He held out his hand as an indication to sit down, but Annabeth seemed unable to move. Further complicating her arrhythmia and inability to speak, Percy lifted her up wedding style and carried her to her seat.
They split the cupcake, much as they had nearly two years ago in the same spot. The entire time they ate, Annabeth couldn’t think of a single thing to say. It was… incredible.
“Thank you,” she managed, blushing in spite of herself.
Percy wrapped an arm around her shoulder and kissed her cheek, warming her right to her toes. “Let’s just hope we don’t end up in the lake this time.”
Annabeth smiled contentedly, resting her head on Percy’s shoulder. She didn’t speak. She was perfectly happy sitting in the silence, just enjoying being with her adorable boyfriend. Until he surprised her with a question.
“How many Valentines did you get?”
Annabeth sat up. “What do you mean?”
Percy dug around in the pocket of his jacket and pulled out some cheap paper Valentines, throwing the pink and red cards down on the table. There must have been at least twenty. “People have been giving these to me all day.”
For a long moment, Annabeth didn’t know what to say. Anger—it was jealousy, but she wanted to call it anger—bubbled up inside her. “What—they’re all from… other girls?”
Percy knit his brow in confusion. “I should hope so.” He flipped a few of the cards over, reading the curly script. “Half are from the Aphrodite cabin.”
She was mad now. Sure, she could see how all the girls at camp would find Percy absolutely gorgeous, but he was her boyfriend. He was taken. One does not simply give Percy Jackson a Valentine, especially not when he’s dating Annabeth Chase. She clenched her fist. “And what did you… say… when these girls were giving you these cards?”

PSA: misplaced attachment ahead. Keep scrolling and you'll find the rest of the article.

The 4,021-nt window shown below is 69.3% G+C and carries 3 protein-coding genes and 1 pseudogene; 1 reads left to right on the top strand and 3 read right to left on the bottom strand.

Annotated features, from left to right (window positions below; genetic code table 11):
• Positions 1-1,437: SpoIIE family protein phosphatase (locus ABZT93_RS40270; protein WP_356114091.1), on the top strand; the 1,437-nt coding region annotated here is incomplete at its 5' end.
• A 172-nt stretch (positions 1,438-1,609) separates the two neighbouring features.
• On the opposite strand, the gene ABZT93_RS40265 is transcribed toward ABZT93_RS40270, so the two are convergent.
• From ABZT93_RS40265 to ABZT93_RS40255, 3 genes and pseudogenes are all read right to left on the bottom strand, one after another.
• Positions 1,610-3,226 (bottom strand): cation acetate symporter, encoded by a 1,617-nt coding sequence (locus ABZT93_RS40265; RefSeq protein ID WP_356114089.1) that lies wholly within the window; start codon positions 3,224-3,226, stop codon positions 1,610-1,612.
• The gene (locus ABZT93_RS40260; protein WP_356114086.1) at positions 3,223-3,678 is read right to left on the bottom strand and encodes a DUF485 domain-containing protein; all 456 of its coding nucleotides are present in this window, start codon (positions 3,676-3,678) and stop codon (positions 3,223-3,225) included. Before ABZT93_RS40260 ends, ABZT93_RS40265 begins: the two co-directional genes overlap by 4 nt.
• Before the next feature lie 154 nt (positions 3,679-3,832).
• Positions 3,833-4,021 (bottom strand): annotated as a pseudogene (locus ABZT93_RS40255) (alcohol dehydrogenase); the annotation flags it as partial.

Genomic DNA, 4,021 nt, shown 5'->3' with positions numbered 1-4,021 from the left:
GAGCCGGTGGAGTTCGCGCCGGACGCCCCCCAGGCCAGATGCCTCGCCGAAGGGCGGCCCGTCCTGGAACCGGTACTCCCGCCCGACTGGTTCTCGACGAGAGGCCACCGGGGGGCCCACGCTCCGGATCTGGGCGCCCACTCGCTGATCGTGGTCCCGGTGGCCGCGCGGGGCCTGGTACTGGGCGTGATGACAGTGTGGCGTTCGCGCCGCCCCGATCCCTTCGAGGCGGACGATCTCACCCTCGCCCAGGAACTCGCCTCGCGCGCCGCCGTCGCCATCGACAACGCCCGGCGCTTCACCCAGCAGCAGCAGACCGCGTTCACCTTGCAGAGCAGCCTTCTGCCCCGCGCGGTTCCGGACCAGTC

“You’re mad at me.”
Annabeth sighed, releasing the tension in her hands. “Not you exactly…”
“I’m sorry. I didn’t know what to say. I mean, I didn’t want to be rude, or anything…”
“It’s okay, Percy.”
“And I can’t help it if everyone here thinks I’m h-a-w-t, hot.”
“What did you just say?”
He sifted through the multicolored cards until he found the one he was looking for. “Here, see? Some girl thinks I’m h-a-w-t.” He pointed to each of the letters individually, looking at Annabeth with a strange mixture of shyness, and pride in his apparent “hawtness.”
Annabeth found her lips spreading in a grin. “Well, you are pretty hawt.”
“Of course I am!”
“You’re such a Seaweed Brain.”
“Of course I am!” He flashed that trademark troublemaker smile. “But you know I’ll only ever love you, right?”
“I know.” Annabeth leaned in closer, crumpling the Valentines that covered the table with her hand. They were just stupid cards anyway. “I mean, it’s not like you did all this, with the candles and the rose and everything for all the other girls at camp.”
Percy stayed silent.
“You didn’t… did you?”
He broke into a grin. “Gods, Annabeth, have a little faith in me.” He pulled her in suddenly, his lips inches from hers. “I’m just messing with you.”
She sighed heavily. “Shut up and kiss me, would you?”